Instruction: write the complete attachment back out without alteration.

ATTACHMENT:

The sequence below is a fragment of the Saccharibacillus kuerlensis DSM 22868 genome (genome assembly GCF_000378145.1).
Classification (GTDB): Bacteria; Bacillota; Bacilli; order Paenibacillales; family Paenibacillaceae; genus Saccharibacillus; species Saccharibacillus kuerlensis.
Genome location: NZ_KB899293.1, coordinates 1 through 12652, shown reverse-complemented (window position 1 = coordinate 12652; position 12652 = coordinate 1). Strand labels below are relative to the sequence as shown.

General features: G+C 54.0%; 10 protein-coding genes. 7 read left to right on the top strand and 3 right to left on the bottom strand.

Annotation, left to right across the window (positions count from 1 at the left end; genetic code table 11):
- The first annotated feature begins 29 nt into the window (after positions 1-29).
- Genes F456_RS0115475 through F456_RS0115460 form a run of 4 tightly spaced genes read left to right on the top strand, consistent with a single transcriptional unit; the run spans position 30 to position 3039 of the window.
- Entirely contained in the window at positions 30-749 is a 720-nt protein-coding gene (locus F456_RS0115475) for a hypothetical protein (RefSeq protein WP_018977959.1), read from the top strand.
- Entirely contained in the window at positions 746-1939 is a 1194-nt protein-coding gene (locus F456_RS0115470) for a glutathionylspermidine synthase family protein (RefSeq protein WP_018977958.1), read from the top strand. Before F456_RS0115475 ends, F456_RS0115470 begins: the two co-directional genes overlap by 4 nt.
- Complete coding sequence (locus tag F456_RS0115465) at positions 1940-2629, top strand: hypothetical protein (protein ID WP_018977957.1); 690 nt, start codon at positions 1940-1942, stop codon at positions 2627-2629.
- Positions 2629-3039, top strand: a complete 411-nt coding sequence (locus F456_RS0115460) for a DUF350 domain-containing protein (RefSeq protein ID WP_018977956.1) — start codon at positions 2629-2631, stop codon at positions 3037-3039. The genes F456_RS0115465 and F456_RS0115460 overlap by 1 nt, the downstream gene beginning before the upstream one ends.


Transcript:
The sequence below is a fragment of the Saccharibacillus kuerlensis DSM 22868 genome (genome assembly GCF_000378145.1).
Classification (GTDB): Bacteria; Bacillota; Bacilli; order Paenibacillales; family Paenibacillaceae; genus Saccharibacillus; species Saccharibacillus kuerlensis.
Genome location: NZ_KB899293.1, coordinates 1 through 12652, shown reverse-complemented (window position 1 = coordinate 12652; position 12652 = coordinate 1). Strand labels below are relative to the sequence as shown.

General features: G+C 54.0%; 10 protein-coding genes. 7 read left to right on the top strand and 3 right to left on the bottom strand.

Annotation, left to right across the window (positions count from 1 at the left end; genetic code table 11):
- The first annotated feature begins 29 nt into the window (after positions 1-29).
- Genes F456_RS0115475 through F456_RS0115460 form a run of 4 tightly spaced genes read left to right on the top strand, consistent with a single transcriptional unit; the run spans position 30 to position 3039 of the window.
- Entirely contained in the window at positions 30-749 is a 720-nt protein-coding gene (locus F456_RS0115475) for a hypothetical protein (RefSeq protein WP_018977959.1), read from the top strand.
- Entirely contained in the window at positions 746-1939 is a 1194-nt protein-coding gene (locus F456_RS0115470) for a glutathionylspermidine synthase family protein (RefSeq protein WP_018977958.1), read from the top strand. Before F456_RS0115475 ends, F456_RS0115470 begins: the two co-directional genes overlap by 4 nt.
- Complete coding sequence (locus tag F456_RS0115465) at positions 1940-2629, top strand: hypothetical protein (protein ID WP_018977957.1); 690 nt, start codon at positions 1940-1942, stop codon at positions 2627-2629.
- Positions 2629-3039, top strand: a complete 411-nt coding sequence (locus F456_RS0115460) for a DUF350 domain-containing protein (RefSeq protein ID WP_018977956.1) — start codon at positions 2629-2631, stop codon at positions 3037-3039. The genes F456_RS0115465 and F456_RS0115460 overlap by 1 nt, the downstream gene beginning before the upstream one ends.